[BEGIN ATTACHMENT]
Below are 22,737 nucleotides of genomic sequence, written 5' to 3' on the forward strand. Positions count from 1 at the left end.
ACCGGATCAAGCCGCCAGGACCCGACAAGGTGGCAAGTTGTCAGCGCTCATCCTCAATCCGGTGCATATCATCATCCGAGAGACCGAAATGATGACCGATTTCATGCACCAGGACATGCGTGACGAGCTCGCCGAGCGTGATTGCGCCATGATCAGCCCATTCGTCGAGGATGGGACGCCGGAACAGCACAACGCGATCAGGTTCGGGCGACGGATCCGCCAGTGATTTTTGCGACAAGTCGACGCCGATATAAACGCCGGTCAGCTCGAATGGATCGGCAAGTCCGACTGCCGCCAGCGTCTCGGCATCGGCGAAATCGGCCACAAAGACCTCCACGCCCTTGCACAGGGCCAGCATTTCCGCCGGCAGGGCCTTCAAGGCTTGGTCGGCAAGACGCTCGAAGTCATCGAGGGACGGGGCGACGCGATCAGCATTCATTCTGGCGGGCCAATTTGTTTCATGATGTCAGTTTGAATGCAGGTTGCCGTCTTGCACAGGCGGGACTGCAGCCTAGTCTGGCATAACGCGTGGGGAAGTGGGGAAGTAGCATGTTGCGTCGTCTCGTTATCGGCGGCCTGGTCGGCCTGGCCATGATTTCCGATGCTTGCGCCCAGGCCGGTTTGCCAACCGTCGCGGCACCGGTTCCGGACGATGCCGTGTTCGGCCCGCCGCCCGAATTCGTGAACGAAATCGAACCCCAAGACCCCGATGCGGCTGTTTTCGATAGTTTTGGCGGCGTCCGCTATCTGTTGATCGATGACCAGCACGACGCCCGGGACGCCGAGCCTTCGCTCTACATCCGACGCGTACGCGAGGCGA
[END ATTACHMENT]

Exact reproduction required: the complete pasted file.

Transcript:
Below are 22,737 nucleotides of genomic sequence, written 5' to 3' on the forward strand. Positions count from 1 at the left end.
ACCGGATCAAGCCGCCAGGACCCGACAAGGTGGCAAGTTGTCAGCGCTCATCCTCAATCCGGTGCATATCATCATCCGAGAGACCGAAATGATGACCGATTTCATGCACCAGGACATGCGTGACGAGCTCGCCGAGCGTGATTGCGCCATGATCAGCCCATTCGTCGAGGATGGGACGCCGGAACAGCACAACGCGATCAGGTTCGGGCGACGGATCCGCCAGTGATTTTTGCGACAAGTCGACGCCGATATAAACGCCGGTCAGCTCGAATGGATCGGCAAGTCCGACTGCCGCCAGCGTCTCGGCATCGGCGAAATCGGCCACAAAGACCTCCACGCCCTTGCACAGGGCCAGCATTTCCGCCGGCAGGGCCTTCAAGGCTTGGTCGGCAAGACGCTCGAAGTCATCGAGGGACGGGGCGACGCGATCAGCATTCATTCTGGCGGGCCAATTTGTTTCATGATGTCAGTTTGAATGCAGGTTGCCGTCTTGCACAGGCGGGACTGCAGCCTAGTCTGGCATAACGCGTGGGGAAGTGGGGAAGTAGCATGTTGCGTCGTCTCGTTATCGGCGGCCTGGTCGGCCTGGCCATGATTTCCGATGCTTGCGCCCAGGCCGGTTTGCCAACCGTCGCGGCACCGGTTCCGGACGATGCCGTGTTCGGCCCGCCGCCCGAATTCGTGAACGAAATCGAACCCCAAGACCCCGATGCGGCTGTTTTCGATAGTTTTGGCGGCGTCCGCTATCTGTTGATCGATGACCAGCACGACGCCCGGGACGCCGAGCCTTCGCTCTACATCCGACGCGTACGCGAGGCGA